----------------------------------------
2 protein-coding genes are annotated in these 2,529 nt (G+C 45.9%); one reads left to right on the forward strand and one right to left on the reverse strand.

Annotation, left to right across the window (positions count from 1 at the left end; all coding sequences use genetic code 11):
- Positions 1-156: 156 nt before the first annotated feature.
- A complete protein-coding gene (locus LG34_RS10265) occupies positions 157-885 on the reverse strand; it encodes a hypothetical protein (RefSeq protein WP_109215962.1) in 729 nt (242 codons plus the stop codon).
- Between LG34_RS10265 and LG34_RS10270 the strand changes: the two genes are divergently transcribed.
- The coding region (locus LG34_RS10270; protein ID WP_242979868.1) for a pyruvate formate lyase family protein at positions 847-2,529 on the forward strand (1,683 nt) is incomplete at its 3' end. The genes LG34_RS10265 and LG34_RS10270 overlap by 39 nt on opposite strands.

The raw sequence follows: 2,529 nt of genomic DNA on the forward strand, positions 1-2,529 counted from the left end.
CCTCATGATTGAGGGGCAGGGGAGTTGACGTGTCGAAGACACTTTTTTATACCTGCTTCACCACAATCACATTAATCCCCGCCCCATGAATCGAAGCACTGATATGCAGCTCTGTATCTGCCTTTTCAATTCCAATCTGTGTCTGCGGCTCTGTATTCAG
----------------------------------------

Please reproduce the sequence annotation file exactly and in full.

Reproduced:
2 protein-coding genes are annotated in these 2,529 nt (G+C 45.9%); one reads left to right on the forward strand and one right to left on the reverse strand.

Annotation, left to right across the window (positions count from 1 at the left end; all coding sequences use genetic code 11):
- Positions 1-156: 156 nt before the first annotated feature.
- A complete protein-coding gene (locus LG34_RS10265) occupies positions 157-885 on the reverse strand; it encodes a hypothetical protein (RefSeq protein WP_109215962.1) in 729 nt (242 codons plus the stop codon).
- Between LG34_RS10265 and LG34_RS10270 the strand changes: the two genes are divergently transcribed.
- The coding region (locus LG34_RS10270; protein ID WP_242979868.1) for a pyruvate formate lyase family protein at positions 847-2,529 on the forward strand (1,683 nt) is incomplete at its 3' end. The genes LG34_RS10265 and LG34_RS10270 overlap by 39 nt on opposite strands.

The raw sequence follows: 2,529 nt of genomic DNA on the forward strand, positions 1-2,529 counted from the left end.
CCTCATGATTGAGGGGCAGGGGAGTTGACGTGTCGAAGACACTTTTTTATACCTGCTTCACCACAATCACATTAATCCCCGCCCCATGAATCGAAGCACTGATATGCAGCTCTGTATCTGCCTTTTCAATTCCAATCTGTGTCTGCGGCTCTGTATTCAG